by Claire van Ryn
You are flicking through the paper when you stumble across a story with your name in the headline – it’s your own obituary. There in black and white is your life story, a weighing-up of your achievements and legacy.
This was the reality for Alfred Nobel.
When his brother Ludvig passed away while visiting Cannes in 1888, a French newspaper erroneously printed that Alfred had died. He opened the paper to find out what had been written about his brother only to find an account of his own life, describing him as the inventor of dynamite.
“Le marchand de la mort est mort,” the obituary stated (The merchant of death is dead). “Dr Alfred Nobel, who became rich by finding ways to kill more people faster than ever before, died yesterday,” the article continued.
I think it would be safe to say that Alfred was shocked and disappointed with what he read that day about his contribution to mankind.
Faced with this unique situation, he recognised an opportunity to rewrite his own legacy – the legacy most of us connect with the surname Nobel today. In 1895, Alfred Nobel signed his last will and testament, setting aside 94 per cent of his immense total assets (after taxes and bequests to individuals) to establishing the Nobel Prizes, to be awarded each year, without distinction of nationality, to people who furthered the cause of peace. And today, Nobel’s legacy is irrefutably wrapped up in the Nobel Peace Prize to the point where few people would realise his connection with dynamite.
It’s highly unlikely that you and I will have an obituary printed in the local rag years ahead of our actual demise. But we have the same opportunity as Nobel did to stop, take stock, and live more purposefully in line with our values and what’s important – those things that will outlast us. Perhaps it would be a good exercise to write our own obituary, the kind we’d be proud of, and stick it to the fridge door as a reminder of who we should be striving to become.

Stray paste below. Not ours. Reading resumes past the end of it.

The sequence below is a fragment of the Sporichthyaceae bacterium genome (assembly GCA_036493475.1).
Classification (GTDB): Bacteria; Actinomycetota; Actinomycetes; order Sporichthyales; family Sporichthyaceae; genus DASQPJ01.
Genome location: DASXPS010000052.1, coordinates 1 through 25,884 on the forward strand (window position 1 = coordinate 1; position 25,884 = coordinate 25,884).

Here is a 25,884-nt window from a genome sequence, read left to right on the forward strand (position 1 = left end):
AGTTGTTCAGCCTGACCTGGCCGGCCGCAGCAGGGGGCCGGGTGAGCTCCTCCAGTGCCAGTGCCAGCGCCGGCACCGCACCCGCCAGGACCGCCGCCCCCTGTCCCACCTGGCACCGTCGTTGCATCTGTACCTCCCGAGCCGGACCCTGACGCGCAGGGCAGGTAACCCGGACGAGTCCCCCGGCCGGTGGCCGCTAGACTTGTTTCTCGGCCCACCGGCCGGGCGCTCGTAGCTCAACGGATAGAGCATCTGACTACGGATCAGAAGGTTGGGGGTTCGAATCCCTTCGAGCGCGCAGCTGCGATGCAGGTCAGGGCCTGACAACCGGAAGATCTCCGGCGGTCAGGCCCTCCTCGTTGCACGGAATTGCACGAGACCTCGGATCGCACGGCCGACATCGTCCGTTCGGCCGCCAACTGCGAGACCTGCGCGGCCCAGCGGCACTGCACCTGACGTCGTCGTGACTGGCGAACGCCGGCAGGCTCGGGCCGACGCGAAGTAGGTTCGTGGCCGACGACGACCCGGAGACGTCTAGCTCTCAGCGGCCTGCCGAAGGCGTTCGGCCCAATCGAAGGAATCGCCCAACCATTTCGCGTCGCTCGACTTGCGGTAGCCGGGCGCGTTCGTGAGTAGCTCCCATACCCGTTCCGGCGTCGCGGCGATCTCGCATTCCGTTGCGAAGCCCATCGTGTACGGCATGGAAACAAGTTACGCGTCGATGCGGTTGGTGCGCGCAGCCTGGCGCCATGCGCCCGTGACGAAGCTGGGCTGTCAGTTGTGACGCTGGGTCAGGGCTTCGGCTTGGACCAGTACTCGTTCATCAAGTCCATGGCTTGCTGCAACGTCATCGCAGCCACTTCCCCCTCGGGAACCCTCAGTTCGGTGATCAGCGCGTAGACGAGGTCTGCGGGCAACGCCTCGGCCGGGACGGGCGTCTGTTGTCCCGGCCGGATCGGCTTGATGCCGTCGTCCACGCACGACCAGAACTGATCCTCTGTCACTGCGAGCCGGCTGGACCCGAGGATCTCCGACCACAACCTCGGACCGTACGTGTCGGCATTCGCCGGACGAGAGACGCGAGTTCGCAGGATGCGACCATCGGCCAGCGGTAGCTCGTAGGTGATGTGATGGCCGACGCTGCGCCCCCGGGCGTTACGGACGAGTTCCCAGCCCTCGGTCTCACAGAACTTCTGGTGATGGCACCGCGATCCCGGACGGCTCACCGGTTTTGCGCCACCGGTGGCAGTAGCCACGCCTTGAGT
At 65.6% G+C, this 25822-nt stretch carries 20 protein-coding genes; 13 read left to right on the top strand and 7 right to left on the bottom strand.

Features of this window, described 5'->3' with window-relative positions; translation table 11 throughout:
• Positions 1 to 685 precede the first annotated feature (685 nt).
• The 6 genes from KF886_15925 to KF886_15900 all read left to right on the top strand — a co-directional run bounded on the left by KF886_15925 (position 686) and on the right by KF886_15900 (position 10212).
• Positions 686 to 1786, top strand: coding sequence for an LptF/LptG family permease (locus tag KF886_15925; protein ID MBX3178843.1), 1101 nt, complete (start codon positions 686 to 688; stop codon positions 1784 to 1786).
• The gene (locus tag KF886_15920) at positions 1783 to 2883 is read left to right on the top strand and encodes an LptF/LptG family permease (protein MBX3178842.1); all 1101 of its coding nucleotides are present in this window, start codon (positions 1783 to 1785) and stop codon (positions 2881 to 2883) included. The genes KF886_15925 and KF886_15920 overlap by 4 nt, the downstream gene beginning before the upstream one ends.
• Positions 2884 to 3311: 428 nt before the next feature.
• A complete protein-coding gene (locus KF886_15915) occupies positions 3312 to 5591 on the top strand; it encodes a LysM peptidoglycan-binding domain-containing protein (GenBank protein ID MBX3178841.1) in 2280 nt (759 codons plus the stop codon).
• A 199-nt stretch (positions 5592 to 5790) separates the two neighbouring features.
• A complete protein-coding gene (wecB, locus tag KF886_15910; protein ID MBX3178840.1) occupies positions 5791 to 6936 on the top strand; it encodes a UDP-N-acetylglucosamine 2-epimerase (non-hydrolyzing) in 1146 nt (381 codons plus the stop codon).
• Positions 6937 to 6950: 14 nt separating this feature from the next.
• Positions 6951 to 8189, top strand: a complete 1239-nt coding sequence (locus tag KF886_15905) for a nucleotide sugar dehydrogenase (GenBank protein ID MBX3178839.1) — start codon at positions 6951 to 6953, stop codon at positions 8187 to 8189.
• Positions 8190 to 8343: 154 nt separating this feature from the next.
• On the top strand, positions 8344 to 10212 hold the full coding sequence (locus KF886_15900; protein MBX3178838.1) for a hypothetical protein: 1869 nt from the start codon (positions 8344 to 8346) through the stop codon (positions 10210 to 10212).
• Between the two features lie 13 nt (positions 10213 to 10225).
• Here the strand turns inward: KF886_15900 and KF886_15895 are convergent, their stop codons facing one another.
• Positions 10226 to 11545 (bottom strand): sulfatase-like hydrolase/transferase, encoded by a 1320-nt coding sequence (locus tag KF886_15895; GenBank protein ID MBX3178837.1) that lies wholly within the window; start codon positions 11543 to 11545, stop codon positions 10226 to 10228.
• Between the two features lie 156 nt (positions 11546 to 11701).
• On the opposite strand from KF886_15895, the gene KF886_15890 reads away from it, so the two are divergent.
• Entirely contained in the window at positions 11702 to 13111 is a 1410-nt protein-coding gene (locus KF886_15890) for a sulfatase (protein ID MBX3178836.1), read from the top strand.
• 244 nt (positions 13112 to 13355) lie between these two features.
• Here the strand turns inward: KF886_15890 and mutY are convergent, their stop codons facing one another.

Mine would be 1 Corinthians 13:4-7, replacing the word ‘love’ with Claire.
“Love is patient, love is kind. It does not envy, it does not boast, it is not proud. It does not dishonour others, it is not self-seeking, it is not easily angered, it keeps no record of wrongs. Love does not delight in evil but rejoices with the truth. It always protects, always trusts, always hopes, always perseveres.”
Of course, I’m not for a minute suggesting that I’ve nailed these attributes. Because Claire is not always patient or kind, she does envy and boast, and is self seeking. It’s a journey.
There’d be something in there about responding to need too. Jesus had such a soft heart for the vulnerable.
“Do for ONE what you wish you could do for everyONE,” is a quote that’s been making the rounds on Facebook and has stuck in my mind. Nobel gave a great example of generosity too. He gave extravagantly out of his immense wealth, but we can still give extravagantly out of modest wealth – or no wealth. Generosity is not dependent on the size of our wallets, but the size of our hearts.
I’m still working out how I’m going to respond to this particular need but I know one thing for certain: I’m loath to pass up an opportunity to lend a hand to the vulnerable, as Jesus taught us.
First published in The Examiner newspaper for Keeping the Faith column. Read more of Claire’s musings at www.faithlikeamushroom.